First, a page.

Parker Santé is, as he puts it, dumb but not stupid. He hasn’t spoken a word since he was injured in a car accident that took his father’s life five years before the book opens. He hasn’t done much else, either; he skips school most days and hangs around ritzy San Francisco hotels, stealing from the rich people who stay there.
One Halloween, he steals an enormous wad of bills from a “perfectly sad” girl with silver hair who has left her purse in the Palace Hotel dining room. She’s so beautiful that his conscience upbraids him, and as he runs off, he makes what his father taught him was the major human mistake: he looks back. And there is the girl, reading the story he became absorbed in writing as he kept his eye on her, in his journal, which has his name and address in it.
Her name is Zelda Toft, and she’s wonderfully, mysteriously intelligent. Within a few moments of their meeting, he’s falling in love.
But this is not, as he writes at the end, “a story of love triumphing over all or one where the boy gets the girl.” Part of it is a meditation on the power of the past to keep people from looking forward; and Zelda pulls Parker and his alcoholic mother out of the idealized past they’ve constructed around Parker’s difficult, talented father. The other part, unexpectedly, is an extended reflection on immortality. Beautiful, charming Zelda has “a condition” that prevents her from aging – for centuries. She tells Parker she was born in 1770, but he thinks she’s spoofing him, until, after spending a weekend in her sophisticated, often-sad company, he realizes she isn’t.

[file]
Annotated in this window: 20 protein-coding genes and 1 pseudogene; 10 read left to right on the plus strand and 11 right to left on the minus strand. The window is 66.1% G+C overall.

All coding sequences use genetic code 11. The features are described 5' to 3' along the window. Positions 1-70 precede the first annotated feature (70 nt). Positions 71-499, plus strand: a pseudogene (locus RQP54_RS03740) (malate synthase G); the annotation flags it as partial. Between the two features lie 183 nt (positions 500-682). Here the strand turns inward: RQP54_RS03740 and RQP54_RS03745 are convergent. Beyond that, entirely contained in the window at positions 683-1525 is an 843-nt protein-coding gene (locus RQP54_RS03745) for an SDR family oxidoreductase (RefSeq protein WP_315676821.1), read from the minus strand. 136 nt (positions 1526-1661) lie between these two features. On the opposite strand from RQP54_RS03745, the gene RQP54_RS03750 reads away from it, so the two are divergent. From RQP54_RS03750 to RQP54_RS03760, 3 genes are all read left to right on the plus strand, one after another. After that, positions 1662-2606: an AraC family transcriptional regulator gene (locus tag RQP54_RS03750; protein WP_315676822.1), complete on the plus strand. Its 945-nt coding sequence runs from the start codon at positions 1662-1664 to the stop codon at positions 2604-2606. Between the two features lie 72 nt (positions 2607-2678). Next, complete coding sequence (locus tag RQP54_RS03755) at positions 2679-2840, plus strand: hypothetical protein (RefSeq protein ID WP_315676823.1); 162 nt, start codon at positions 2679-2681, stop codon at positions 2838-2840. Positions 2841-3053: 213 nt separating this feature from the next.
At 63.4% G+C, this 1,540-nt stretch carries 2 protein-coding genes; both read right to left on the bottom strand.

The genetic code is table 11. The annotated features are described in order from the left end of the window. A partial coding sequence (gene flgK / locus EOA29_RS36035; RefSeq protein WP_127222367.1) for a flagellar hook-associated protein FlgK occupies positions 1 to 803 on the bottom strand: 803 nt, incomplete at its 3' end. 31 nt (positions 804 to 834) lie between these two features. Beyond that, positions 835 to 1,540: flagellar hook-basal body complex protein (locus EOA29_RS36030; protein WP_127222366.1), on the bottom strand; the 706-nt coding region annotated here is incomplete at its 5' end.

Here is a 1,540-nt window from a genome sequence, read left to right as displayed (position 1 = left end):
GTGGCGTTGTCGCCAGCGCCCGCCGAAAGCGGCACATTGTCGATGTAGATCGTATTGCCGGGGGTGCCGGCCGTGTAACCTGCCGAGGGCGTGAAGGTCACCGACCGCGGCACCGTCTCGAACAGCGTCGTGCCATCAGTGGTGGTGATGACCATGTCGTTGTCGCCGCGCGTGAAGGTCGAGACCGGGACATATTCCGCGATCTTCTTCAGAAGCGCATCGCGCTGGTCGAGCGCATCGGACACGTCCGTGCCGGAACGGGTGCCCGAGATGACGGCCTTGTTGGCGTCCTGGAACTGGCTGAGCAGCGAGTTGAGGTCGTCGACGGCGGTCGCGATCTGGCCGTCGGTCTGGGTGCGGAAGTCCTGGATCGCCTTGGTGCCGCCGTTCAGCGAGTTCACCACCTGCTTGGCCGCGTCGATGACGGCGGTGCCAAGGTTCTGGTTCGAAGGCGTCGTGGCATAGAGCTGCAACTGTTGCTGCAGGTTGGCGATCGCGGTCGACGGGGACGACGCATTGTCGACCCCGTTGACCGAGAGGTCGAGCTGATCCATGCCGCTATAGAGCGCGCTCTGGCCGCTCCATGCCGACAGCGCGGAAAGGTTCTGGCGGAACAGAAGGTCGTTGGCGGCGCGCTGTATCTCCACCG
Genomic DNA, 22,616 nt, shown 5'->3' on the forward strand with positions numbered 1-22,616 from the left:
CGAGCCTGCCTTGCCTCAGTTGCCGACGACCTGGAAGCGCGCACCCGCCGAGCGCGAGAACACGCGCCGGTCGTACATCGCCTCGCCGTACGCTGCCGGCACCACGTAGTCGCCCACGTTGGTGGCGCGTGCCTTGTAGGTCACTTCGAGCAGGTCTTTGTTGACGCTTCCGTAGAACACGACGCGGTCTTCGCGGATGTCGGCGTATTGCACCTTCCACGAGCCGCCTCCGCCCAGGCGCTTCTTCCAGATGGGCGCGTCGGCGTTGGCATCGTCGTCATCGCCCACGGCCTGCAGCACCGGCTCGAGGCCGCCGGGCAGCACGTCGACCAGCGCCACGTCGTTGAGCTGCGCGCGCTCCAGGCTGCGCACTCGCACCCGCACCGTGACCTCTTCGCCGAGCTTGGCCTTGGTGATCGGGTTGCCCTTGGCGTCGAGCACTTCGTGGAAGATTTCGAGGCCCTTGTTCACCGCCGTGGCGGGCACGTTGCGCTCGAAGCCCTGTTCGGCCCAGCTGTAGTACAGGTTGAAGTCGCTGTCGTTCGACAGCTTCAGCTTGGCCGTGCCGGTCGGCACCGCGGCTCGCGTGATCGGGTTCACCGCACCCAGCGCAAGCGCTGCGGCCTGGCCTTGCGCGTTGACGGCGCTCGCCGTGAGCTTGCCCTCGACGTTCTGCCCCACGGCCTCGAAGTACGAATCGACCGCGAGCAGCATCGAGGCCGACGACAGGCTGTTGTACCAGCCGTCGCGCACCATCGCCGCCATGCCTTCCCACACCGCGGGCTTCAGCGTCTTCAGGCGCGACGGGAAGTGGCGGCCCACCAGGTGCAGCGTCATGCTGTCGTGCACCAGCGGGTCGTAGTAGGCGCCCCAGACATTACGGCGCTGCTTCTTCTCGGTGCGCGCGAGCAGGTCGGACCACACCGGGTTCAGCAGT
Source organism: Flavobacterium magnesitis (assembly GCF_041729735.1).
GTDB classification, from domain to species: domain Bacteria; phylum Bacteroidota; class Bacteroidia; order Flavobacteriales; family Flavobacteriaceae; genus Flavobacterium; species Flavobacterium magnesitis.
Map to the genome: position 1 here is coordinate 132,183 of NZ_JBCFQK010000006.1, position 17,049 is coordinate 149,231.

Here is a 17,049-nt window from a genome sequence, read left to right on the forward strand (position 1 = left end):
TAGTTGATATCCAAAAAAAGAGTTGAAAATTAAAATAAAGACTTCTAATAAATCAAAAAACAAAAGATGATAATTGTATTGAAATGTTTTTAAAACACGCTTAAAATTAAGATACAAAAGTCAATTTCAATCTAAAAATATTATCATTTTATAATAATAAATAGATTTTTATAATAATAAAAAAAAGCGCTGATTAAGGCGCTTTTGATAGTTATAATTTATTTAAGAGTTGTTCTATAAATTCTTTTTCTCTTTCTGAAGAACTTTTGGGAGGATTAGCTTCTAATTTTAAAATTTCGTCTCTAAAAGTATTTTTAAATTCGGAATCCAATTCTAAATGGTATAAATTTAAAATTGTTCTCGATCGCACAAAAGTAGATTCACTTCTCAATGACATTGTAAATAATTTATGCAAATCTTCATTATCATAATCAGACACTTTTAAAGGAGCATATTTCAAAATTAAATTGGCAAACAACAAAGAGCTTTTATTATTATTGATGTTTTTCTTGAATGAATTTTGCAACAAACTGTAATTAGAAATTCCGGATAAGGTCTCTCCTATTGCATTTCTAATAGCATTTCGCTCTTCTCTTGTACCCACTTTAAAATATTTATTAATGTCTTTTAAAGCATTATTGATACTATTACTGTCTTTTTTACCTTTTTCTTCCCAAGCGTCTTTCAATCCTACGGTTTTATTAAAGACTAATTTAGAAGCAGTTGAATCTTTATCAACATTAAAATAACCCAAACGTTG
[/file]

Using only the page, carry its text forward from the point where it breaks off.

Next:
There are many themes in this wonderfully-written book. The prose sparkles. The stories Parker writes are fantastic in every sense of the word.
Zelda is a fairytale character who finds her way into the hearts of Parker and the chess club friend he didn’t realize he had.
The reflections on immortality and the losses it inflicts on people who are immortal in a world where the people they love can’t be are thought-provoking.
I was enchanted until the last 15 pages, whose implications left me deeply disturbed, but a glance at other reviews has told me that most people have no problem with it.
Read it and see. It’s a very interesting book, and Zelda is a character you’ll never forget.
Laura Stevenson lives in Wilmington and her most recent novels, “Return in Kind” and “Liar from Vermont,” are both set on Boyd Hill Road.